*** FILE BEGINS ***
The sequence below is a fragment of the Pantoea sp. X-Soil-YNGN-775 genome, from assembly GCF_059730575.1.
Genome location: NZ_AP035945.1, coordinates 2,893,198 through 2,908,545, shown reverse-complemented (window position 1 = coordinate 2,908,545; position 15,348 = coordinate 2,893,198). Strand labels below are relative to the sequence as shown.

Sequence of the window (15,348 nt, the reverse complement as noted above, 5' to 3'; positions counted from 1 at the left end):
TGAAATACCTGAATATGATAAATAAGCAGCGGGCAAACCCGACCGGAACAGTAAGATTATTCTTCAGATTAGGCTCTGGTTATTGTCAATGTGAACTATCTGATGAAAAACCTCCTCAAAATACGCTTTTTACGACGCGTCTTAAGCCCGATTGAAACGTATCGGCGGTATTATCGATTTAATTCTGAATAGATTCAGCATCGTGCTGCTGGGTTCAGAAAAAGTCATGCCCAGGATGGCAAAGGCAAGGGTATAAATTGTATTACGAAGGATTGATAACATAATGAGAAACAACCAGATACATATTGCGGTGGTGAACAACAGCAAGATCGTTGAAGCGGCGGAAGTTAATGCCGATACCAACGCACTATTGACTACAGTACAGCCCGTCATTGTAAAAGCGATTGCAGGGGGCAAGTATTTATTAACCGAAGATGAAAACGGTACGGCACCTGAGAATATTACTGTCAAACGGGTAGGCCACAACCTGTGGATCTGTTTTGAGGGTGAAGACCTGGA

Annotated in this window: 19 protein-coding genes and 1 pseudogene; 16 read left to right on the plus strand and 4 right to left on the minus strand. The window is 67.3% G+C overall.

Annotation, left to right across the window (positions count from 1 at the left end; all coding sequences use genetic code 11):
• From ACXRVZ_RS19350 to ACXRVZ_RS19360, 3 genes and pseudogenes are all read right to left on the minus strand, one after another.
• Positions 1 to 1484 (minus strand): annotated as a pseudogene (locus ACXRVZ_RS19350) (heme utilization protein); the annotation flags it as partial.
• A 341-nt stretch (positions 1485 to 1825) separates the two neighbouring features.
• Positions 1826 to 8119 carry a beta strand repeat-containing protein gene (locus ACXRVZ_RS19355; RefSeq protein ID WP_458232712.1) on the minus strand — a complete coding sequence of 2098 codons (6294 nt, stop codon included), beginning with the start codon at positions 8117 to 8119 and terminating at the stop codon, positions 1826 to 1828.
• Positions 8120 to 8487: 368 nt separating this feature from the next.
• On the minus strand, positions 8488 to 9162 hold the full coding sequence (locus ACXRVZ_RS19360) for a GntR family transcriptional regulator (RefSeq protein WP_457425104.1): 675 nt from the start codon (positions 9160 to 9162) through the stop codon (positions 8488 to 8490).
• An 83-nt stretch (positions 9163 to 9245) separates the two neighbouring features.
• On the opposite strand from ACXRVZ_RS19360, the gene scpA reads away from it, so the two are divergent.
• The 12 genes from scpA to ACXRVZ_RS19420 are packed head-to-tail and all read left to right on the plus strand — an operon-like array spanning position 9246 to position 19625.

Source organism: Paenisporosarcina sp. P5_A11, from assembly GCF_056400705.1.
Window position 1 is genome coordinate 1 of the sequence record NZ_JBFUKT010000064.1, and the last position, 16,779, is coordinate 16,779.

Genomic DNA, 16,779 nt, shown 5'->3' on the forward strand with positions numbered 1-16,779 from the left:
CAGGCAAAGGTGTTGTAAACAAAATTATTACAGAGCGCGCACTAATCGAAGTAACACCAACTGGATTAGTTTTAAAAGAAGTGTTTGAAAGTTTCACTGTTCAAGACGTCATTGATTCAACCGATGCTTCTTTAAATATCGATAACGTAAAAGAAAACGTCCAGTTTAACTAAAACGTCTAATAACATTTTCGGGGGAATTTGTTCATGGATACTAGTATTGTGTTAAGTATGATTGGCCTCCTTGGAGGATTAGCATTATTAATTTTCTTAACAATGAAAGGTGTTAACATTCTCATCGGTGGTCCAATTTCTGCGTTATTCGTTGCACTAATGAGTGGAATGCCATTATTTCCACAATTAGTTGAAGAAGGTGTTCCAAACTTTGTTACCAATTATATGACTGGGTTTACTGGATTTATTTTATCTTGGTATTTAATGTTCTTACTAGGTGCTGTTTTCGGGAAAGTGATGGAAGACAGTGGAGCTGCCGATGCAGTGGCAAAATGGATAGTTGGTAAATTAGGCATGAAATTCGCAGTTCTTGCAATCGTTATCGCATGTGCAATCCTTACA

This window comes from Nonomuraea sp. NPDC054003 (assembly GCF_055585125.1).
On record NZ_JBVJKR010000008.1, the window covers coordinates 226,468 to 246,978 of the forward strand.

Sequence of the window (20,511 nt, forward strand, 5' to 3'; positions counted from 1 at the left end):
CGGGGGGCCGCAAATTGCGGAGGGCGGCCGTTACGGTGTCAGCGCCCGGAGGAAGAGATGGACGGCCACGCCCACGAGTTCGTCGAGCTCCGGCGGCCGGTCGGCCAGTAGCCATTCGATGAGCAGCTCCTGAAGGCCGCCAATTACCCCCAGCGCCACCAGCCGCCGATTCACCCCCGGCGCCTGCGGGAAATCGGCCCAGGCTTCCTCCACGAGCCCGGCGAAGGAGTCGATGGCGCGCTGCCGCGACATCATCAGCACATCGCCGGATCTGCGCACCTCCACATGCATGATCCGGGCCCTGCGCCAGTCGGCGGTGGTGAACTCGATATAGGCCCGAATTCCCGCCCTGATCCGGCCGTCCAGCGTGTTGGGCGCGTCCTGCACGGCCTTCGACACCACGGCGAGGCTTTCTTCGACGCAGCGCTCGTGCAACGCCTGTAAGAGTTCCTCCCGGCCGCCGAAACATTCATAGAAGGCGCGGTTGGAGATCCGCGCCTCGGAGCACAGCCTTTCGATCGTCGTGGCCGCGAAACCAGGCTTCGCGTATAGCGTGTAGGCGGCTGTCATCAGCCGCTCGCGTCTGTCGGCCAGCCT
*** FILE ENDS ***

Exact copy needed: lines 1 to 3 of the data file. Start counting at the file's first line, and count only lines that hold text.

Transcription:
The sequence below is a fragment of the Pantoea sp. X-Soil-YNGN-775 genome, from assembly GCF_059730575.1.
Genome location: NZ_AP035945.1, coordinates 2,893,198 through 2,908,545, shown reverse-complemented (window position 1 = coordinate 2,908,545; position 15,348 = coordinate 2,893,198). Strand labels below are relative to the sequence as shown.

Sequence of the window (15,348 nt, the reverse complement as noted above, 5' to 3'; positions counted from 1 at the left end):